Once the reporter explained the concept, Carey admitted she had never participated in one, but added, “I’m always looking for a new game. Something’s fun, it’s good.”

However, she didn’t seem to be a fan of “secret Santa” gift exchanges.

“It’s just like, why? I don’t know,” she said.

Perhaps she just has other things to focus on in December. Her holiday hit “All I Want For Christmas Is You” is currently the No. 2 song in the country, after Brenda Lee’s “Rockin’ Around The Christmas Tree.”

[From HuffPost]

Of course Mariah has other things to focus on right now. She’s the “Queen of Christmas” and her holiday anthem is only at No. 2 — that might as well be No. Nothing!!! Don’t pester the Queen with peasant party trivia when there’s a crisis afoot! No, I jest (kind of) about Mariah’s “All I Want For Christmas Is You” being dethroned (for the time being) by a 65-year-old classic. And like I said, in this instance I totally relate to Ms. Carey. If someone had asked me before reading this news item what a White Elephant Gift Party was, my pithy reply would’ve been “a soiree for those who are unable to see Pink Elephants On Parade. Personally, I think mine sounds like more fun. Of course, as soon as I finished writing this post I got an email from Etsy with the subject line “White elephant gifts that wow.”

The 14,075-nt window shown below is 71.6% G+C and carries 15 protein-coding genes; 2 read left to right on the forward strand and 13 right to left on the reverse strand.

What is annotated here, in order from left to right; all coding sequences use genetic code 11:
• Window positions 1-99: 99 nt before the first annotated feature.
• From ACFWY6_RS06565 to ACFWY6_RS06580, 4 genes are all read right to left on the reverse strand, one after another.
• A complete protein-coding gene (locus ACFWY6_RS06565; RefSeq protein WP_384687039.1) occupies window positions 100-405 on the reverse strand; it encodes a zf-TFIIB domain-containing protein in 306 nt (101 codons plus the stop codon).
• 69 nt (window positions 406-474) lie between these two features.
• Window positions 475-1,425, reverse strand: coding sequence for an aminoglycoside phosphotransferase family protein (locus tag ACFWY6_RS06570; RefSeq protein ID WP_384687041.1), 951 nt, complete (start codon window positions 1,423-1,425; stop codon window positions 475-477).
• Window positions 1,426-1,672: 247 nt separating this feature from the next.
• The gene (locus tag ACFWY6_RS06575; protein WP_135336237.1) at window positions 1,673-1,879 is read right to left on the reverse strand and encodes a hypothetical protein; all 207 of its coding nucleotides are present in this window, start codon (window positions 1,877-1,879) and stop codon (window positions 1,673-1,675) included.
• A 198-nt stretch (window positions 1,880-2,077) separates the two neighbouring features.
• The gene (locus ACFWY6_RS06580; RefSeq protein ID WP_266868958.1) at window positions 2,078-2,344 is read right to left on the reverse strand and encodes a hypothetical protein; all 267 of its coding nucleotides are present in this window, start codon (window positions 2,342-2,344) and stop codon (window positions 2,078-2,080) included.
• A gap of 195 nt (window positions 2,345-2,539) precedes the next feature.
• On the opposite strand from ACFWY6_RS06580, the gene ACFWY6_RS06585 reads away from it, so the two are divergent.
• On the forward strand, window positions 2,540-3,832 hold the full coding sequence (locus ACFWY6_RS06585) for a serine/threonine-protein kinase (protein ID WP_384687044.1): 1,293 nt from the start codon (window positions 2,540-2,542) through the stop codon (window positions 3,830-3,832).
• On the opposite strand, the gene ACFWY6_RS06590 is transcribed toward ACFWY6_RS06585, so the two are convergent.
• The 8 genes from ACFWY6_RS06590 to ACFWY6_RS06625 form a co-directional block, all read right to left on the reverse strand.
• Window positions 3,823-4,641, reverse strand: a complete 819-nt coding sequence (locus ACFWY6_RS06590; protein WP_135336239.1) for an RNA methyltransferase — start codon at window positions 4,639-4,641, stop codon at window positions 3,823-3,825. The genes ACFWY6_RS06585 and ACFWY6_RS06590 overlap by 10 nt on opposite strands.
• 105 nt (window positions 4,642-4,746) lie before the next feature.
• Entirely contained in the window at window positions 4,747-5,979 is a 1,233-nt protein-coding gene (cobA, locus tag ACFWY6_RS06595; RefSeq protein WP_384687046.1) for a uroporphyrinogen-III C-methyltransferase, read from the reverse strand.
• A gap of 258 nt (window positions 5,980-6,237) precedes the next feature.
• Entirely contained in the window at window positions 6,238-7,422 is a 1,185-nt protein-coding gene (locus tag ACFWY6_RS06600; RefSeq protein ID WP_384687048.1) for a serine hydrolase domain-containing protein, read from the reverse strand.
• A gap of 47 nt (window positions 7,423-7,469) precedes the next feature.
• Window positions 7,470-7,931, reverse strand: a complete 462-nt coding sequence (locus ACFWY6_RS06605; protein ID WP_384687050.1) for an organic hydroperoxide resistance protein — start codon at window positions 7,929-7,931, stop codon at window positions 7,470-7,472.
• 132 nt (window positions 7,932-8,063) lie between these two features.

photos credit: BauerGriffin/INSTARimages and via Instagram

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21 Responses to “Mariah Carey asked a journalist to explain what a white elephant gift party is”